Reports Outline Clinical Endocrinology and Metabolism Findings from University of Zurich
By a News Reporter-Staff News Editor at Clinical Trials Week -- Research findings on Health and Medicine are discussed in a new report. According to news originating from Zurich, Switzerland, by NewsRx correspondents, research stated, "Studies examining whether vitamin D supplementation increases muscle mass or muscle-specific vitamin D receptor (VDR) concentration are lacking. Our objective was to determine whether vitamin D-3 4000 IU/d alters muscle fiber cross-sectional area (FCSA) and intramyonuclear VDR concentration over 4 months."
Our news journalists obtained a quote from the research from the University of Zurich, "This was a randomized, double-blind, placebo-controlled study in a single center. Participants were 21 mobility-limited women (aged >= 65 years) with serum 25-hydroxyvitamin D (25OHD) levels of 22.5 to 60 nmol/L. Baseline and 4-month FCSA and intramyonuclear VDR were measured from vastus lateralis muscle cross-sections probed for muscle fiber type (I/IIa/IIx) and VDR using immunofluorescence. At baseline, mean (+/- SD) age was 78 +/- 5 years; body mass index was 27 +/- 5 kg/m(2), 25OHD was 46.3 +/- 9.5 nmol/L, and a short physical performance battery score was 7.95 +/- 1.57 out of 12. At 4 months, 25OHD level was 52.5 +/- 17.1 (placebo) vs 80.0 +/- 11.5 nmol/L (vitamin D [ VD]; P< .01), and change in 25OHD level was strongly associated with percent change in intramyonuclear VDR concentration-independent of group (r = 0.87, P< .001). By treatment group, percent change in intramyonuclear VDR concentration was 7.8% +/- 18.2% (placebo) vs 29.7% +/- 11.7% (VD; P = .03) with a more pronounced group difference in type II vs I fibers. Percent change in total (type I/II) FCSA was -7.4% +/- 18.9% (placebo) vs 10.6% +/- 20.0% (VD; P = .048). Vitamin D-3 supplementation increased intramyonuclear VDR concentration by 30% and increased muscle fiber size by 10% in older, mobility-limited, vitamin D-insufficient women."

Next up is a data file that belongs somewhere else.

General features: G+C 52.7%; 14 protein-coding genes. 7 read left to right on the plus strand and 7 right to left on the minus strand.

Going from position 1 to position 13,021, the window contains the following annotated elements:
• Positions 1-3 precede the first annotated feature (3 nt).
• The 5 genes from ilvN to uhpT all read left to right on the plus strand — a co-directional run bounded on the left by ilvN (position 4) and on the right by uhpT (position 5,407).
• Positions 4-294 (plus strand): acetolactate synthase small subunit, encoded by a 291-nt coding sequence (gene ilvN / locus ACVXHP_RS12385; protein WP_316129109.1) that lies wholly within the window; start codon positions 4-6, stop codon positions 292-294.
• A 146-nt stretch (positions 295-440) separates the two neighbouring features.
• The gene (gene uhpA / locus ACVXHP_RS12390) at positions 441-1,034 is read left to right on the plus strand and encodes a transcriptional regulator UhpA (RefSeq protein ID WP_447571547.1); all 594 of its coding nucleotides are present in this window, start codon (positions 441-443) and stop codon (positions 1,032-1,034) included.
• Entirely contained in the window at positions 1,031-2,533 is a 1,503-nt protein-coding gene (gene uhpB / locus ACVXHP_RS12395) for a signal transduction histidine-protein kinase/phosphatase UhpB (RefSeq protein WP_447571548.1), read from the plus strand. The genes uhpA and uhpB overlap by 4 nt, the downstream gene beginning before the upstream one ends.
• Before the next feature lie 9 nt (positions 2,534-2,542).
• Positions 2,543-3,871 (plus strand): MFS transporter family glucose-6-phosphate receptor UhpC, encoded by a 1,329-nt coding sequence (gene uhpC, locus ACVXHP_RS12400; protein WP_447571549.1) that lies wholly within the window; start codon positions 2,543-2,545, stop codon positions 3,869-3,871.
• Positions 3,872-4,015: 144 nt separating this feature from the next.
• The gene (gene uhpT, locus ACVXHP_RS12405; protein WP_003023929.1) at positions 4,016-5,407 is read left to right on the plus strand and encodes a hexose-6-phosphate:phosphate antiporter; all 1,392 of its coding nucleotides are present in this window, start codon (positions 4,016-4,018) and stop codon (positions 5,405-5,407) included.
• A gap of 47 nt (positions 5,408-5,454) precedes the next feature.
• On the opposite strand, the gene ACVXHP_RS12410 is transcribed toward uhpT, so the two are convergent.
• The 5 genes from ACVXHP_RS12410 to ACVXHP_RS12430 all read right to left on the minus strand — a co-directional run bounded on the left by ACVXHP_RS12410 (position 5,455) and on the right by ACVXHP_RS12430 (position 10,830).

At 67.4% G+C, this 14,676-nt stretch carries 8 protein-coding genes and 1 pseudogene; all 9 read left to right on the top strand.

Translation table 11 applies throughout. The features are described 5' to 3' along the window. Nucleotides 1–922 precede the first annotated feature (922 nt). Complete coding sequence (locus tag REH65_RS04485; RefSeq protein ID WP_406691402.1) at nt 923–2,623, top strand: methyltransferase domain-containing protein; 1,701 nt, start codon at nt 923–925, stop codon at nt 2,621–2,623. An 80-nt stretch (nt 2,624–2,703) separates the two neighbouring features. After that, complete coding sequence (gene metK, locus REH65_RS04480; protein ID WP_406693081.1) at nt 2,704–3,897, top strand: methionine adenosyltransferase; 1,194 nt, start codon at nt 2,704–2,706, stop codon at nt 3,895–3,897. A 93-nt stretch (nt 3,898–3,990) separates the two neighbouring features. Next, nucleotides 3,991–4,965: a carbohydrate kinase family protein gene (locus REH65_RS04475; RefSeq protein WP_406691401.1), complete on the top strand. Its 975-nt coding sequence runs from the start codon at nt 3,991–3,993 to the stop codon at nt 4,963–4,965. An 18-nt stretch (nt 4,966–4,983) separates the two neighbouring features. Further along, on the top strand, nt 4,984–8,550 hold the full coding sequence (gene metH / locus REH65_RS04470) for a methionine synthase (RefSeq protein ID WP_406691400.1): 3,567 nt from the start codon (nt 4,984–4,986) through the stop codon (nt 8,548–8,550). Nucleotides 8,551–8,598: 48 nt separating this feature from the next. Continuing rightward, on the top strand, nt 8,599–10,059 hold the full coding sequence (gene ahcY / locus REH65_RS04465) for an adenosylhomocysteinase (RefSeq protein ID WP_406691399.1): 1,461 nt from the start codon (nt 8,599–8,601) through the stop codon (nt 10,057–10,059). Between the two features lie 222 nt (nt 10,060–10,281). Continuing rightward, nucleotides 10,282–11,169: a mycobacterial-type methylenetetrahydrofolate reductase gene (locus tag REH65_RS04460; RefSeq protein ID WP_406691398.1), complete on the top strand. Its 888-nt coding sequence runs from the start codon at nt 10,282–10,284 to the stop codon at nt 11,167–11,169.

According to the news editors, the research concluded: "Further work is needed to determine whether the observed effect of vitamin D on fiber size is mediated by the VDR and to identify which signaling pathways are involved."
For more information on this research see: A Randomized Study on the Effect of Vitamin D-3 Supplementation on Skeletal Muscle Morphology and Vitamin D Receptor Concentration in Older Women. Journal of Clinical Endocrinology & Metabolism, 2013;98(12):E1927-E1935. Journal of Clinical Endocrinology & Metabolism can be contacted at: Endocrine Soc, 8401 Connecticut Ave, Suite 900, Chevy Chase, MD 20815-5817, USA. (The Endocrine Society - www.endo-society.org/; Journal of Clinical Endocrinology & Metabolism - jcem.endojournals.org/)
The news correspondents report that additional information may be obtained from L. Ceglia, University of Zurich, City Hosp Waid, Dept. of Geriatr & Aging Res, CH-8091 Zurich, Switzerland. Additional authors for this research include S. Niramitmahapanya, M.D. Morais, D.A. Rivas, S.S. Harris, H. Bischoff-Ferrari, R.A. Fielding and B. Dawson-Hughes (see also Health and Medicine).
Keywords for this news article include: Zurich, Europe, Switzerland, Health and Medicine, Clinical Trials and Studies
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